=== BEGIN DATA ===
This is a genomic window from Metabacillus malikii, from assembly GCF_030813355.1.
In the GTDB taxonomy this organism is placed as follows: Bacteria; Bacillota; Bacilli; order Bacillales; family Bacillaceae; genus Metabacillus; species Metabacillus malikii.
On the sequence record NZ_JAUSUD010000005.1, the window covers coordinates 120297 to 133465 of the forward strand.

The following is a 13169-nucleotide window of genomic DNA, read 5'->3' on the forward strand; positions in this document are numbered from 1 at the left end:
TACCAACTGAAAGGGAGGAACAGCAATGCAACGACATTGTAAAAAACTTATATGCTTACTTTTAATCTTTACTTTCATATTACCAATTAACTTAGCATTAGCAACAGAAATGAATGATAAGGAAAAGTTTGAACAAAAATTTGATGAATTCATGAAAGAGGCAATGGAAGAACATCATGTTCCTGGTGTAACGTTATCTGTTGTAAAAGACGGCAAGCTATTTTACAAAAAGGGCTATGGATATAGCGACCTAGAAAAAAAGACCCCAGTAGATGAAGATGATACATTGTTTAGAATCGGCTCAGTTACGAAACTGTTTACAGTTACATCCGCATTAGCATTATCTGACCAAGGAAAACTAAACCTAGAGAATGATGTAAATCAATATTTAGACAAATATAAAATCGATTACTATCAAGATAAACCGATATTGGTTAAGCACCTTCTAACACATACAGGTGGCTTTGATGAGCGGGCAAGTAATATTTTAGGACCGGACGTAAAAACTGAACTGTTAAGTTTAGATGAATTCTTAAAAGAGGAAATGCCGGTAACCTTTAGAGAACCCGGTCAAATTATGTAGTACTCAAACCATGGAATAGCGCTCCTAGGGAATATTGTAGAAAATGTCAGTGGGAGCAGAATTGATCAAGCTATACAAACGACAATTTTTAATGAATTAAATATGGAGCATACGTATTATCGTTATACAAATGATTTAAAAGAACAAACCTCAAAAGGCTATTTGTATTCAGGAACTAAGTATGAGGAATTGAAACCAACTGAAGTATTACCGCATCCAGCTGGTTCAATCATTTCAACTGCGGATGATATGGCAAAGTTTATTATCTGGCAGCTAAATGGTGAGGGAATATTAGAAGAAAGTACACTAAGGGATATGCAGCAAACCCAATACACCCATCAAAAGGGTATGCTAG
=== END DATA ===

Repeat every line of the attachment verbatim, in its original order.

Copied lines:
This is a genomic window from Metabacillus malikii, from assembly GCF_030813355.1.
In the GTDB taxonomy this organism is placed as follows: Bacteria; Bacillota; Bacilli; order Bacillales; family Bacillaceae; genus Metabacillus; species Metabacillus malikii.
On the sequence record NZ_JAUSUD010000005.1, the window covers coordinates 120297 to 133465 of the forward strand.

The following is a 13169-nucleotide window of genomic DNA, read 5'->3' on the forward strand; positions in this document are numbered from 1 at the left end:
TACCAACTGAAAGGGAGGAACAGCAATGCAACGACATTGTAAAAAACTTATATGCTTACTTTTAATCTTTACTTTCATATTACCAATTAACTTAGCATTAGCAACAGAAATGAATGATAAGGAAAAGTTTGAACAAAAATTTGATGAATTCATGAAAGAGGCAATGGAAGAACATCATGTTCCTGGTGTAACGTTATCTGTTGTAAAAGACGGCAAGCTATTTTACAAAAAGGGCTATGGATATAGCGACCTAGAAAAAAAGACCCCAGTAGATGAAGATGATACATTGTTTAGAATCGGCTCAGTTACGAAACTGTTTACAGTTACATCCGCATTAGCATTATCTGACCAAGGAAAACTAAACCTAGAGAATGATGTAAATCAATATTTAGACAAATATAAAATCGATTACTATCAAGATAAACCGATATTGGTTAAGCACCTTCTAACACATACAGGTGGCTTTGATGAGCGGGCAAGTAATATTTTAGGACCGGACGTAAAAACTGAACTGTTAAGTTTAGATGAATTCTTAAAAGAGGAAATGCCGGTAACCTTTAGAGAACCCGGTCAAATTATGTAGTACTCAAACCATGGAATAGCGCTCCTAGGGAATATTGTAGAAAATGTCAGTGGGAGCAGAATTGATCAAGCTATACAAACGACAATTTTTAATGAATTAAATATGGAGCATACGTATTATCGTTATACAAATGATTTAAAAGAACAAACCTCAAAAGGCTATTTGTATTCAGGAACTAAGTATGAGGAATTGAAACCAACTGAAGTATTACCGCATCCAGCTGGTTCAATCATTTCAACTGCGGATGATATGGCAAAGTTTATTATCTGGCAGCTAAATGGTGAGGGAATATTAGAAGAAAGTACACTAAGGGATATGCAGCAAACCCAATACACCCATCAAAAGGGTATGCTAG